Reference code: GB99 KCLMA Menaul
Title: MENAUL, AVM Stewart William Blacker (1915-1987)
Dates of creation of material: 1946-1987
Level of description: item level
Extent: 1.12 m3 or 112 boxes of papers
Sections 1-5 Weapons technology and defence
AVM Stewart 'Paddy' Menaul was born on 17 July 1915. He was educated in Portadown, Northern Ireland, and the RAF College, Cranwell. Apart from a period spent as a Flying Instructor, between 1940-1941, between 1936-1943 he served with Bomber Command Squadrons, including No 14 Squadron, 1941-1942. In 1943 he joined the Air Staff of No 3 Group but before the end of the year was posted to Pathfinder Force with which he served until 1945.
Post war, Menaul attended both the Royal Air Force Staff College in 1946 and the Imperial Defence College in 1950-1951 with a posting at the Air Ministry in between. From 1951, as Deputy Director of Bomber Operations, he had special responsibilities for V bomber forces. In 1954 he was attached to the US Nevada Nuclear test site and in 1955-1956 commanded the British nuclear tests at Monte Bello and Maralinga, in Australia. His last service postings were as Commanding Officer, Bombing School, Lindholme, 1957-1958, Air Staff Officer, Aden, 1959-1960, Senior Air Staff Officer Bomber Command, 1961-1965 and finally Commandant, Joint Services Staff College, 1965-1967.
In civilian life Menaul was Director General of the Royal United Services Institute, 1968-1976, a position which served him well as a platform from which to stimulate debate on defence issues, most notably nuclear strategy and weapons, and to develop a role as a military commentator and defence consultant. Menaul was a passionate supporter of ballistic missile defence as a means of strengthening Western Defences and argued forcefully that the Strategic Defence Initiatives (SDI Systems) were in Europe's interest. The latter, he believed would serve to enhance the credibility of America's nuclear guarantee of its NATO allies, as well as providing protection for Europe's own high value military assets. A layered defence against missiles, possibly including space-based lasers, was, he argued, technically feasible and affordable and strategically desirable since it would multiply the uncertainties facing enemy military planners. He remained a strong believer in a British independently controlled deterrent but believed Cruise rather than Trident was the more realistic option for Britain in terms of likely obsolescence.
Menaul was twice decorated during the Second World War, DFC and AFC, and on his retirement from the RAF, his broader career contribution was marked by the CB and CBE. Inevitably remembered as a man of robust opinions, Menaul commanded considerable respect in both America and China where he was popular as a lecturer. His role as a commentator on the Falklands War for Independent Television also earned respect in the UK. Menaul died on 22 May 1987.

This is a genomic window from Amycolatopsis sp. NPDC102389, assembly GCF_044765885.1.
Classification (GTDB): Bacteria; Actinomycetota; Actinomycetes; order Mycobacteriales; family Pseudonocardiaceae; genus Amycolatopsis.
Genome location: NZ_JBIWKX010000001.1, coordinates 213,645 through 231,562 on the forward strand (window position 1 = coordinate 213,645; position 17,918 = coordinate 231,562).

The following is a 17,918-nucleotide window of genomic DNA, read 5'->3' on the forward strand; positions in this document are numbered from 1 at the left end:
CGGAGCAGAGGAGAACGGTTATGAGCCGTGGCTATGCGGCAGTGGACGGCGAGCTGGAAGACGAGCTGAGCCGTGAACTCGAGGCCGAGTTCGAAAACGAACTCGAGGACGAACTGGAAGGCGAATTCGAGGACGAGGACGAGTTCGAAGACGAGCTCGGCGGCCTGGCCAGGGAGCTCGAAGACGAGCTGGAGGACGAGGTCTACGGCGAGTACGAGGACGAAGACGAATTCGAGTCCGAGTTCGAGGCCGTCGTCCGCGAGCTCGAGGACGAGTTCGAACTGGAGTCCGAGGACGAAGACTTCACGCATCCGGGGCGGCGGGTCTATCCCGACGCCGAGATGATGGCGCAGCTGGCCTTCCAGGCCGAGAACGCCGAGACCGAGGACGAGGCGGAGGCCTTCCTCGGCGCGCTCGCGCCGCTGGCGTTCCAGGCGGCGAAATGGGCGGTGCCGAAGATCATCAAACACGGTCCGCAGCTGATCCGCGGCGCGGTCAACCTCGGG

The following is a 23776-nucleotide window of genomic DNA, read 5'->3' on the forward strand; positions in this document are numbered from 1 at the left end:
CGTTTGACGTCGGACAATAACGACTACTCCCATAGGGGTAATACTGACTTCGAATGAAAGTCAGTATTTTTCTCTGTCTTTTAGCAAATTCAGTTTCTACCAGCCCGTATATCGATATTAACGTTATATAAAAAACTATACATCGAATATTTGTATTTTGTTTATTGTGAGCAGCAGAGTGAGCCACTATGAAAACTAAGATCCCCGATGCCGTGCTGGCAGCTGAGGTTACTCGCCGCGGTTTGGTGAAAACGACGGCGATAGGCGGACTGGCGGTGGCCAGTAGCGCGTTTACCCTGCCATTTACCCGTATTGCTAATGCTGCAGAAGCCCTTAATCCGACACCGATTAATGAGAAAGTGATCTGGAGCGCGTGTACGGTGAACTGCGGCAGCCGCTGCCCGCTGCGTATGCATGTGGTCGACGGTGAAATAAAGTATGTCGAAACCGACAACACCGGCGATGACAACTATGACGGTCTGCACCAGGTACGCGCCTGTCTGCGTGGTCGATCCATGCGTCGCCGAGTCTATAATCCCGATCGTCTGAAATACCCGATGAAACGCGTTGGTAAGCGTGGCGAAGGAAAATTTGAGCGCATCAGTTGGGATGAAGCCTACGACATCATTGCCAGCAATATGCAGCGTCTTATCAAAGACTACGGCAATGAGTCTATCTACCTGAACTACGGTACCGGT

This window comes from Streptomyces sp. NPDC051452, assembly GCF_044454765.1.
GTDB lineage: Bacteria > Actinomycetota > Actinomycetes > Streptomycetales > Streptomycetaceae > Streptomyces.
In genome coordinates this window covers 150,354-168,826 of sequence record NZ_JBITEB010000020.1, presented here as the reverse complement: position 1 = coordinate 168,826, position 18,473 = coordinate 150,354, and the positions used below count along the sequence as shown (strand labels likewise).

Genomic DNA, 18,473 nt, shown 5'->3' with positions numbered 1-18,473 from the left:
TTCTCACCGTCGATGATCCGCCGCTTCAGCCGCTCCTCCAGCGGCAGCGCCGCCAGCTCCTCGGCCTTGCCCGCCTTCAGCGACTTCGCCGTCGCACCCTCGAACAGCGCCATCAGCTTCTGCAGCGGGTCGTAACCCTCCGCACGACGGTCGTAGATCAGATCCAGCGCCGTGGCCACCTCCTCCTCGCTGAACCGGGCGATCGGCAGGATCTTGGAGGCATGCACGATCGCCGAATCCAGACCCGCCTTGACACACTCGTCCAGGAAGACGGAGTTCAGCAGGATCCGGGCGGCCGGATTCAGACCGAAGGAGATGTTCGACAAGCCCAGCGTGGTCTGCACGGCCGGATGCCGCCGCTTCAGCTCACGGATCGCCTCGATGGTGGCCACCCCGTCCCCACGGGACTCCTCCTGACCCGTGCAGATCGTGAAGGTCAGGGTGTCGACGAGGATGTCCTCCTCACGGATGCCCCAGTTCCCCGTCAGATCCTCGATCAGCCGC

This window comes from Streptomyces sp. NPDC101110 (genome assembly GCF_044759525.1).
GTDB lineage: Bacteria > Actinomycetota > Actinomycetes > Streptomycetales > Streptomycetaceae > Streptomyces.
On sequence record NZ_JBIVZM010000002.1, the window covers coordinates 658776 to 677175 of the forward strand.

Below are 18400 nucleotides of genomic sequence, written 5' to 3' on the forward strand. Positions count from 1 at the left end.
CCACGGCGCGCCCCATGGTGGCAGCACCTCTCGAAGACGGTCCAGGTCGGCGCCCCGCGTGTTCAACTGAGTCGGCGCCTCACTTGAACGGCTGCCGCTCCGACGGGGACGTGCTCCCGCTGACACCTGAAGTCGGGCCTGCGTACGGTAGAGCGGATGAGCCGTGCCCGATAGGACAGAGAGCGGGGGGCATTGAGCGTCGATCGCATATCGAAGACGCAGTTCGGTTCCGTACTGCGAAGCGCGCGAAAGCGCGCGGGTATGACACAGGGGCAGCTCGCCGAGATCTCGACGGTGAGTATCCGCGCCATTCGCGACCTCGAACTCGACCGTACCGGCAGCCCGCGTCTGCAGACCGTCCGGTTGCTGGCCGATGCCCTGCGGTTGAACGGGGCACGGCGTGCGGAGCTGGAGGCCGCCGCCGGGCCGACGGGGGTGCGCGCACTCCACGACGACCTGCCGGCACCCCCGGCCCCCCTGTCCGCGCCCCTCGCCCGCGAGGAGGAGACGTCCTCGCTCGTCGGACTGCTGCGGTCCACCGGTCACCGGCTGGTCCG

Countdown: Britain's strategic nuclear forces (Hale, London, 1980) and numerous articles.
The collection was placed in the Centre by Menaul's family in 1987.
SCOPE AND CONTENT
The majority of the collection dates from after Menaul's active service for the RAF and principally comprises journal articles, press cuttings, US and UK government and defence industry press releases and public relations pamphlets, and pressure group papers relating to the following: nuclear weapons, 1962-1985, arms control, including the Strategic Arms Limitation Treaties (SALT and SALT 2), ballistic missile defence, 1974-1986, collective security, 1967-1986 and national and international defence including multilateral agreements, military actions and weapons procurement, 1969-1986. Of the papers a small quantity relate to Menaul's command of the British Atomic Trials, 1955-1956. Rather more personal and professional papers and correspondence reflect the organisations and companies with which he was associated from 1966 onwards.
A more detailed outline of the collection is given in the Brief List.
The bulk of the papers comprise Menaul's personal reference collection which was mainly established in the years following his retirement from the RAF. The broad subject and geographical groupings adopted by Menaul in his filing system have been retained and disordered material added in line with Menaul's own marking up or otherwise according to judgement on best fit. Within files, materials are grouped as Menaul left them since there is commonly a subject link among texts found in proximity. This, on occasion, gives the impression of considerable chronological disorder in the date of the appearance of articles and texts. Potential readers should also be aware that Menaul's interest in a given text did not necessarily reflect its obvious main focus. Since it was always known that this catalogue would be made available electronically a decision was taken to retain the material in the original order. Readers of the catalogue may wish to recreate chronological linkage using titles of newspapers, journals etc to suit their own research needs. Comments are invited by users on how far this approach has inhibited or facilitated research.
An overview of the scheme of arrangement is given in the Brief List.
CONDITIONS OF ACCESS AND USE
One file in section 6 is closed. The remainder is open subject to signature of the reader's undertaking form.
Copies, subject to the condition of the original, may be supplied for research use only. Requests to publish original material should be submitted to the Trustees of the Liddell Hart Centre for Military Archives, attention of the College Archivist.
Mainly English, but some German, Spanish and French.